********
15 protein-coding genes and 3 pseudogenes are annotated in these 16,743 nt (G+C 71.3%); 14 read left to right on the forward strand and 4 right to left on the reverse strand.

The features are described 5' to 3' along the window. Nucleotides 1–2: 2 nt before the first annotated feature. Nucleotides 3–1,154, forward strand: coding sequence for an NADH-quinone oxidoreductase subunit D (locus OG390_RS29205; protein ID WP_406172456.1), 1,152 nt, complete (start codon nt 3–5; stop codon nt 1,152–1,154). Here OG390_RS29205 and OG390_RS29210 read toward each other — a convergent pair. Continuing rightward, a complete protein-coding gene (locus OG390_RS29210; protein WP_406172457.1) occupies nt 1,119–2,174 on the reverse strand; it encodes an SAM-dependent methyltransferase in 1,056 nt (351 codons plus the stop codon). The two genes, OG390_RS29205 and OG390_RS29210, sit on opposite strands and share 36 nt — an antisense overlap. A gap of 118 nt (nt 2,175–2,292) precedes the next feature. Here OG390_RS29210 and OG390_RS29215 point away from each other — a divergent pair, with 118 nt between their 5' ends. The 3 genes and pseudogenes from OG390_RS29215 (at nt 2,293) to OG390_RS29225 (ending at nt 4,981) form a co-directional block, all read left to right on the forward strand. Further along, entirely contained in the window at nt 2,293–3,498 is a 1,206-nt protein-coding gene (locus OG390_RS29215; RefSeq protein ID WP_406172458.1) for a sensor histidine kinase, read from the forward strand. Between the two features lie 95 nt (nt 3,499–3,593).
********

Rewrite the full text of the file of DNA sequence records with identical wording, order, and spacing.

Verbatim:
15 protein-coding genes and 3 pseudogenes are annotated in these 16,743 nt (G+C 71.3%); 14 read left to right on the forward strand and 4 right to left on the reverse strand.

The features are described 5' to 3' along the window. Nucleotides 1–2: 2 nt before the first annotated feature. Nucleotides 3–1,154, forward strand: coding sequence for an NADH-quinone oxidoreductase subunit D (locus OG390_RS29205; protein ID WP_406172456.1), 1,152 nt, complete (start codon nt 3–5; stop codon nt 1,152–1,154). Here OG390_RS29205 and OG390_RS29210 read toward each other — a convergent pair. Continuing rightward, a complete protein-coding gene (locus OG390_RS29210; protein WP_406172457.1) occupies nt 1,119–2,174 on the reverse strand; it encodes an SAM-dependent methyltransferase in 1,056 nt (351 codons plus the stop codon). The two genes, OG390_RS29205 and OG390_RS29210, sit on opposite strands and share 36 nt — an antisense overlap. A gap of 118 nt (nt 2,175–2,292) precedes the next feature. Here OG390_RS29210 and OG390_RS29215 point away from each other — a divergent pair, with 118 nt between their 5' ends. The 3 genes and pseudogenes from OG390_RS29215 (at nt 2,293) to OG390_RS29225 (ending at nt 4,981) form a co-directional block, all read left to right on the forward strand. Further along, entirely contained in the window at nt 2,293–3,498 is a 1,206-nt protein-coding gene (locus OG390_RS29215; RefSeq protein ID WP_406172458.1) for a sensor histidine kinase, read from the forward strand. Between the two features lie 95 nt (nt 3,499–3,593).